A key feature of the MCMA’s metropolitan transportation fragmentation is that bus services from the surrounding suburbs are not permitted to operate within the boundaries of Mexico City, and vice versa. This creates a massive need for passengers to transfer between colectivos and buses from the State of Mexico to public transport in Mexico City (Guerra 2017). Transit-dependent travelers coming to work in the city center often must make multiple paid transfers across different transit lines and modes, many including a bus or colectivo for at least one part of the trip.
Most of the transfers between transit modes in the MCMA happen at the 49 intermodal transfer stations known as CETRAMs3. CETRAMs serve as hubs connecting different transit systems across the MCMA. CETRAMs largely owe their existence to the barriers to inter-jurisdictional public transport service described above. After Mexico City’s Metro system opened, many CETRAMs grew organically in surrounding streets and empty lots to satisfy the massive demand for transfers to/from the Metro system and the unstructured system of buses, microbuses and colectivos. Over the years, some CETRAMs have been upgraded with basic infrastructure, while most have seen few improvements at all.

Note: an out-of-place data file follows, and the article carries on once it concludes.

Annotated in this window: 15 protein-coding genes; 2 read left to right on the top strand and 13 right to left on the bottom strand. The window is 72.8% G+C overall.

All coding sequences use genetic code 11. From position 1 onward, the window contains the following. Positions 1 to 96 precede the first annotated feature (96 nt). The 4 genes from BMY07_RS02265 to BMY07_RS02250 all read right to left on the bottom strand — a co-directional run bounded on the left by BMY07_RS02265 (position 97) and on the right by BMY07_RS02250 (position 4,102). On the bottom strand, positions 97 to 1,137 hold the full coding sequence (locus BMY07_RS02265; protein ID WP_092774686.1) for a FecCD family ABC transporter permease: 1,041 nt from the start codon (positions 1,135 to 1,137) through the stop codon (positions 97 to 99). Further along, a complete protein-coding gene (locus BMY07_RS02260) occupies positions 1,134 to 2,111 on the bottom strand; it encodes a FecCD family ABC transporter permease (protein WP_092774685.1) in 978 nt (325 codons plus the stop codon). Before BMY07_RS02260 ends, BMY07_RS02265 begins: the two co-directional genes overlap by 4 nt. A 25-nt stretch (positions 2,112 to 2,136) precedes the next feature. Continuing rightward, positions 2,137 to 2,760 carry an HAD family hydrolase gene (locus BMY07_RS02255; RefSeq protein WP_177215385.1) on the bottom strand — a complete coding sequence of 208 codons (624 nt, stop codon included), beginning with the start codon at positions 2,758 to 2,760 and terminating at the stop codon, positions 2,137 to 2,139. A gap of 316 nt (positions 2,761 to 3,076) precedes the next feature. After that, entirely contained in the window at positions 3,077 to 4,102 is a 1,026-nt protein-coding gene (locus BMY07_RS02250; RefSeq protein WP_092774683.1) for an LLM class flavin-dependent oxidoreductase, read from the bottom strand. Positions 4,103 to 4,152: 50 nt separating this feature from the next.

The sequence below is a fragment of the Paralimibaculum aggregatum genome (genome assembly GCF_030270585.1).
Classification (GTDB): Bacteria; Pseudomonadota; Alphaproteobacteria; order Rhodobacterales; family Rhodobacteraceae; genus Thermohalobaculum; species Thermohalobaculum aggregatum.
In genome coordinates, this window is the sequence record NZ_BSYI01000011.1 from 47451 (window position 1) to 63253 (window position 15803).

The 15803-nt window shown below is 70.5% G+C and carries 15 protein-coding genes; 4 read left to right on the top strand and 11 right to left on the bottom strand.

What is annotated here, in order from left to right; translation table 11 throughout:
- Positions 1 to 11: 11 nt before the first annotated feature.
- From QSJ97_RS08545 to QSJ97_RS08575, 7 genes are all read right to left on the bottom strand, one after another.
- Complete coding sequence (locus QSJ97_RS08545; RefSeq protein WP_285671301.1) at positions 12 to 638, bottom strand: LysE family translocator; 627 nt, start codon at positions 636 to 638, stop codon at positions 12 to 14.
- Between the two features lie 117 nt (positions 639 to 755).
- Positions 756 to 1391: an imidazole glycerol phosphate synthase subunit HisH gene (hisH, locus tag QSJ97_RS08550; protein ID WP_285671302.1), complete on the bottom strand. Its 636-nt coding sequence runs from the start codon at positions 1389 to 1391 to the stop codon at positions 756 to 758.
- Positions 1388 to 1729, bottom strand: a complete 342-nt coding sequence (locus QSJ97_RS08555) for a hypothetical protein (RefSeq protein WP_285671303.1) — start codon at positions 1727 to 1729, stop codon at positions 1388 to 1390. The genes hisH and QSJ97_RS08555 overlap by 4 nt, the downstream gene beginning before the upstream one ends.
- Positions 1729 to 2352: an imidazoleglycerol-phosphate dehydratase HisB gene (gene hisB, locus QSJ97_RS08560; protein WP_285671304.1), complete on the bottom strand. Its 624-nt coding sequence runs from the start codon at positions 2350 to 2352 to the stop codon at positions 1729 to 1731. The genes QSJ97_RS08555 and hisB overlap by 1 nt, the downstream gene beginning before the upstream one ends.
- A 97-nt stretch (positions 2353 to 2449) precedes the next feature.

Average Daily Ridership for CETRAMs (2015)
Data on CETRAMS
- 47 CETRAMs in Mexico City, 2 in the State of Mexico
- Average transfer time: 14 minutes
- Daily users: more than 4 million (40% from the State of Mexico)
- Percentage of trips to the State of Mexico: 45%
- Number of informal vendors: 5,600
3 In the State of Mexico, intermodal stations are referred to officially as ETRAMs (Estaciones de Transferencia Modal). For simplicity, throughout this case, they are referred to as CETRAM, the same acronym used for stations in Mexico City.